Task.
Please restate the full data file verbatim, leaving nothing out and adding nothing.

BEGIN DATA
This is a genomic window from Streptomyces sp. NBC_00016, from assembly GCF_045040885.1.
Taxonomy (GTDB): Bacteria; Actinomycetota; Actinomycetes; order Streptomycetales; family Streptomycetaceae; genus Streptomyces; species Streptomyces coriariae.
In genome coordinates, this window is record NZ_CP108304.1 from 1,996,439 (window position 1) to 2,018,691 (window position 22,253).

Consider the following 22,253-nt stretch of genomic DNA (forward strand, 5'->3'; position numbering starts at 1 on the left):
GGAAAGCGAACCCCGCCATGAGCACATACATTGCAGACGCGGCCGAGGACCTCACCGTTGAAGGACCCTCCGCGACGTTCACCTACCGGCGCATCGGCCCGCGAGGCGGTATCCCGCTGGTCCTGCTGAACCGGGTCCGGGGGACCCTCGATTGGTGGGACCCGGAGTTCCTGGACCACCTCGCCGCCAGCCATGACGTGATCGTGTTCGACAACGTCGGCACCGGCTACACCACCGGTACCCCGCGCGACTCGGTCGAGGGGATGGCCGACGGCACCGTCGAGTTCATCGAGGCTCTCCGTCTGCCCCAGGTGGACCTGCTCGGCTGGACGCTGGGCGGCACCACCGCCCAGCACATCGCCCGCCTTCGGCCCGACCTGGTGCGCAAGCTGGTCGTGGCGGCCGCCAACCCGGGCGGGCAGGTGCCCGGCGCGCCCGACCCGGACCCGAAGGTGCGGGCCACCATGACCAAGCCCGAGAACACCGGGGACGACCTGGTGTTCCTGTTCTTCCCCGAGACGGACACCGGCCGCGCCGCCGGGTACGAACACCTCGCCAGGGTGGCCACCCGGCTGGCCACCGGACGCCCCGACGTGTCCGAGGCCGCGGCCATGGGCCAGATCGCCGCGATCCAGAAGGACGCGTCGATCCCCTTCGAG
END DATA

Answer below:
This is a genomic window from Streptomyces sp. NBC_00016, from assembly GCF_045040885.1.
Taxonomy (GTDB): Bacteria; Actinomycetota; Actinomycetes; order Streptomycetales; family Streptomycetaceae; genus Streptomyces; species Streptomyces coriariae.
In genome coordinates, this window is record NZ_CP108304.1 from 1,996,439 (window position 1) to 2,018,691 (window position 22,253).

Consider the following 22,253-nt stretch of genomic DNA (forward strand, 5'->3'; position numbering starts at 1 on the left):
GGAAAGCGAACCCCGCCATGAGCACATACATTGCAGACGCGGCCGAGGACCTCACCGTTGAAGGACCCTCCGCGACGTTCACCTACCGGCGCATCGGCCCGCGAGGCGGTATCCCGCTGGTCCTGCTGAACCGGGTCCGGGGGACCCTCGATTGGTGGGACCCGGAGTTCCTGGACCACCTCGCCGCCAGCCATGACGTGATCGTGTTCGACAACGTCGGCACCGGCTACACCACCGGTACCCCGCGCGACTCGGTCGAGGGGATGGCCGACGGCACCGTCGAGTTCATCGAGGCTCTCCGTCTGCCCCAGGTGGACCTGCTCGGCTGGACGCTGGGCGGCACCACCGCCCAGCACATCGCCCGCCTTCGGCCCGACCTGGTGCGCAAGCTGGTCGTGGCGGCCGCCAACCCGGGCGGGCAGGTGCCCGGCGCGCCCGACCCGGACCCGAAGGTGCGGGCCACCATGACCAAGCCCGAGAACACCGGGGACGACCTGGTGTTCCTGTTCTTCCCCGAGACGGACACCGGCCGCGCCGCCGGGTACGAACACCTCGCCAGGGTGGCCACCCGGCTGGCCACCGGACGCCCCGACGTGTCCGAGGCCGCGGCCATGGGCCAGATCGCCGCGATCCAGAAGGACGCGTCGATCCCCTTCGAG